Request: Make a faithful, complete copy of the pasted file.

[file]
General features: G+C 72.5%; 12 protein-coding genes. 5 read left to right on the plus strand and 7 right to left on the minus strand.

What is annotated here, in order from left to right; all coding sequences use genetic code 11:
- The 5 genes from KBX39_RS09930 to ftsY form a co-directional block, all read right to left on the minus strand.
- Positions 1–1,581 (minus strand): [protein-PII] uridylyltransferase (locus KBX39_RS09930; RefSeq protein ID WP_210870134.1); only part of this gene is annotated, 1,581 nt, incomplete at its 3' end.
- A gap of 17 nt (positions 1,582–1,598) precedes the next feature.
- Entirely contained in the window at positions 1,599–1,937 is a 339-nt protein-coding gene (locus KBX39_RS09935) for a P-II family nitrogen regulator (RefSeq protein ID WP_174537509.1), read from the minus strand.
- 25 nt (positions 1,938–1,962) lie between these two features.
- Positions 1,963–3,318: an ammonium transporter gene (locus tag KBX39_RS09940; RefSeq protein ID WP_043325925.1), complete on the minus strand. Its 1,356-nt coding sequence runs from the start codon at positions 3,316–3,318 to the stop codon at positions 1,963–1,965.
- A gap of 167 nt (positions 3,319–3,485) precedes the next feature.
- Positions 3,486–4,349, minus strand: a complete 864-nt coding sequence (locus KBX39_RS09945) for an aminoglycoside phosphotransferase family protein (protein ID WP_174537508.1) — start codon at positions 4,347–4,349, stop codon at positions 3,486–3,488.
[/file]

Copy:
General features: G+C 72.5%; 12 protein-coding genes. 5 read left to right on the plus strand and 7 right to left on the minus strand.

What is annotated here, in order from left to right; all coding sequences use genetic code 11:
- The 5 genes from KBX39_RS09930 to ftsY form a co-directional block, all read right to left on the minus strand.
- Positions 1–1,581 (minus strand): [protein-PII] uridylyltransferase (locus KBX39_RS09930; RefSeq protein ID WP_210870134.1); only part of this gene is annotated, 1,581 nt, incomplete at its 3' end.
- A gap of 17 nt (positions 1,582–1,598) precedes the next feature.
- Entirely contained in the window at positions 1,599–1,937 is a 339-nt protein-coding gene (locus KBX39_RS09935) for a P-II family nitrogen regulator (RefSeq protein ID WP_174537509.1), read from the minus strand.
- 25 nt (positions 1,938–1,962) lie between these two features.
- Positions 1,963–3,318: an ammonium transporter gene (locus tag KBX39_RS09940; RefSeq protein ID WP_043325925.1), complete on the minus strand. Its 1,356-nt coding sequence runs from the start codon at positions 3,316–3,318 to the stop codon at positions 1,963–1,965.
- A gap of 167 nt (positions 3,319–3,485) precedes the next feature.
- Positions 3,486–4,349, minus strand: a complete 864-nt coding sequence (locus KBX39_RS09945) for an aminoglycoside phosphotransferase family protein (protein ID WP_174537508.1) — start codon at positions 4,347–4,349, stop codon at positions 3,486–3,488.